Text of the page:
The next step is to mention all types of information that you want to keep confidential. This can include your social media strategy, email list, survey results, website software, and patient rights. Analyze your business to identify things that give you a competitive advantage and keep those things secret.
3. Mention the exclusions
Exclude information that’s already accessible via public records, such as profit and loss information, work phone number, etc. Additionally, don’t mention anything that’s already known to the other party.
4. Define the conditions of disclosure
Make sure to list the terms under which the recipient can disclose the information to their representatives. You also want to ensure that these associates will treat the information in line with the constraints applied through the NDA.
5. Specify protection measures
Clearly define how you want the recipient to protect your confidential information. For example, you may require login credentials to be kept offline in a secure location and not used without prior consent. And while you’re at it, remember to specify how the recipient should destroy or return the information.
6. Establish a time period
Specify a timeframe in which the information must not be shared with other parties. Include a start date and end date to let the recipient know when the NDA will become effective. If you’re not sure about what length of time is suitable for your agreement, go with the typical limit, i.e., two to five years.
7. List the consequences of a breach
In most cases, the person sharing information seeks financial compensation – a specific dollar figure set by the NDA. If you’re thinking along the same lines, make sure to include a number high enough to get you sufficiently compensated for potential damages. It’s also a good idea to clarify who’ll pay the attorney’s fees in this section.
8. Consider including an ADR clause
ADR stands for alternative dispute resolution and allows parties to settle disputes out of court. If you want a neutral person to find a resolution for both parties, it makes sense to include the ADR clause in your agreement. ADRs are quicker and more flexible than standard court proceedings. And since using ADR is a private affair, you don’t have to worry about your information being revealed in the court.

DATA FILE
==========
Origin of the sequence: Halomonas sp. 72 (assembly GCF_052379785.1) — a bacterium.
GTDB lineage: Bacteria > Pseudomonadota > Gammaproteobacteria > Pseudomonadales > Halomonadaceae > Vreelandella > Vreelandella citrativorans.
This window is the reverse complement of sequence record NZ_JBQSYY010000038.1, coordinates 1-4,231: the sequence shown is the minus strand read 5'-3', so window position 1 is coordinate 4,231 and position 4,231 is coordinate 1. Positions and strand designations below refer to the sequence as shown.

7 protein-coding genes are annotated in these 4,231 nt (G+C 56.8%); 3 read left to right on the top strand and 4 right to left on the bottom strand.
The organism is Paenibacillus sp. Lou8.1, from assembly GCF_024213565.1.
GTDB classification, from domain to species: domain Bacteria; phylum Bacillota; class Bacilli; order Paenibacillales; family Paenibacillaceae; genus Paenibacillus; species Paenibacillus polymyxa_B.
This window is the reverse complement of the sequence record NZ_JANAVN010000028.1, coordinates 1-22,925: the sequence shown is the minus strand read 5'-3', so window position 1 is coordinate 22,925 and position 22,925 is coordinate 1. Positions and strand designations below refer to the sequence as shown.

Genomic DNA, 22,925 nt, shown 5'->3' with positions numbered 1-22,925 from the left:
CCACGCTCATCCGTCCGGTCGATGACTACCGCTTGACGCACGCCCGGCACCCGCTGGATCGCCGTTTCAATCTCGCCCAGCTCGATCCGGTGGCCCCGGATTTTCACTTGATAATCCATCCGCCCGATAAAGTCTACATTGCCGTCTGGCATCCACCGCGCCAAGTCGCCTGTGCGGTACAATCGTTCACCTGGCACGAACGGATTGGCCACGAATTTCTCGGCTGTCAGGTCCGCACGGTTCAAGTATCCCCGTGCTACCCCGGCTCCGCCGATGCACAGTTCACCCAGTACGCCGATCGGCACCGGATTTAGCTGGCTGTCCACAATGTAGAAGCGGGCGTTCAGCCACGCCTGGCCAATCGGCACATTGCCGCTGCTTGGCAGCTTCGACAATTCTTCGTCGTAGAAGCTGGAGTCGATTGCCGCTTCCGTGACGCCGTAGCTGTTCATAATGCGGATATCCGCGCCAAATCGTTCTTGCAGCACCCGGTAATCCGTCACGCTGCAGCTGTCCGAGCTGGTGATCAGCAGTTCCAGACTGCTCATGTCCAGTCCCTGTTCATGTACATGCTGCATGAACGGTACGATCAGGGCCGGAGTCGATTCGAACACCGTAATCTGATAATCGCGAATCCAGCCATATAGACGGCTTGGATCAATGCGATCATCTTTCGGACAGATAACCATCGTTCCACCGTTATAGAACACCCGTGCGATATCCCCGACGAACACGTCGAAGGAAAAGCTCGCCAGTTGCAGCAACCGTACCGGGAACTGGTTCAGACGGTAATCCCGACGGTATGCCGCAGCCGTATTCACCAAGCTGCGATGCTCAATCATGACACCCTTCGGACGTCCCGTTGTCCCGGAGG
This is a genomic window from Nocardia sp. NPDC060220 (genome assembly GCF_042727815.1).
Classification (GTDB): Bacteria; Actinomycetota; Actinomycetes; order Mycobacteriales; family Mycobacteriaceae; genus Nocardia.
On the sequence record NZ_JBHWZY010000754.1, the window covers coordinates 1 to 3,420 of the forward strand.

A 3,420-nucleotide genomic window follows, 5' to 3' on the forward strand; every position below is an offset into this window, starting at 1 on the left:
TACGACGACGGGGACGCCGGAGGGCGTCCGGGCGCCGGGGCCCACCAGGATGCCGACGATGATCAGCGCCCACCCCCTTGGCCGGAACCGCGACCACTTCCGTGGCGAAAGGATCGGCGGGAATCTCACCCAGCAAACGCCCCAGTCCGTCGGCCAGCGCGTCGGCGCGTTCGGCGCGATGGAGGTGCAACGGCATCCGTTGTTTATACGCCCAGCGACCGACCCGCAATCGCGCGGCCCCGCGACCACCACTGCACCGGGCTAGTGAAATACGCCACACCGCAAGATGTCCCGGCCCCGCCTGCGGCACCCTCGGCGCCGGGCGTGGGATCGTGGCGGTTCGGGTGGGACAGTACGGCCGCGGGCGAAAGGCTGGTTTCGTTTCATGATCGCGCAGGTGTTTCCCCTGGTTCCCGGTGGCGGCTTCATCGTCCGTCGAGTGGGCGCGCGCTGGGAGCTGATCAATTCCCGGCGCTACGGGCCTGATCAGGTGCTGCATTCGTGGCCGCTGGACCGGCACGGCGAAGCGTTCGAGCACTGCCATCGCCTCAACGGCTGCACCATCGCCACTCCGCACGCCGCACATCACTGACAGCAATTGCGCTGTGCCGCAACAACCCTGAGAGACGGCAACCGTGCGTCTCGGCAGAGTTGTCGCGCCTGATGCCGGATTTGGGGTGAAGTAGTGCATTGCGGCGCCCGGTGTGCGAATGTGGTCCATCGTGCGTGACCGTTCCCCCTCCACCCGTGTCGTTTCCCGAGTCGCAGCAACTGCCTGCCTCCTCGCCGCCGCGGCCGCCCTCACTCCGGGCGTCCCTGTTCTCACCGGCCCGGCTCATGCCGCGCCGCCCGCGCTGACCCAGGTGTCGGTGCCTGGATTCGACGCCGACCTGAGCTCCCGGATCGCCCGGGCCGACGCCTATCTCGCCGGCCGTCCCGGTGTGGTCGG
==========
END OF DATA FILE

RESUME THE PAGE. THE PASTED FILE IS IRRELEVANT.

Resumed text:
9. Pick a state whose law will apply
Let the recipient know which state’s law applies when it comes to a lawsuit. Ideally, you should choose a state you live in since you’re likely to be familiar with its law. The local court is where you’ll file a temporary restraining order against the breaching party to limit the spread of your business information.
10. Include blocks for signature, name, and date
At the end of the document, leave empty blocks for the signature and name of the recipient. And don’t forget to include one for the date. You can also consider making the signing process more convenient by letting the recipient sign electronically.
Exchange Encourages the Use of Non-Disclosures
Sellers of online businesses are often asked to share sensitive information with prospective buyers when the buyer conducts due diligence. It’s during this process that you should consider using an NDA. If you’re considering selling your online business via Exchange, we recommend drafting a non-disclosure agreement and getting it checked by a legal professional for relevancy. Then you can send the agreement to a potential buyer.
The Exchange Marketplace lets you privately send messages to potential buyers, so you can have peace of mind knowing regular site visitors can’t access the agreement. This agreement works both ways, so you’ll even have a sense of security when you’re communicating with a seller for a purchase.
When it comes to business sale and purchase, confidentiality is a must. With it, you can protect your company’s secrets and retain the competitive advantage you’ve worked so hard to build. An NDA comes under the umbrella of the things that enforce confidentiality on all parties. Whether you are trying to exit from your business or considering an investment, a non-disclosure is a great way to protect critical business information from public exposure.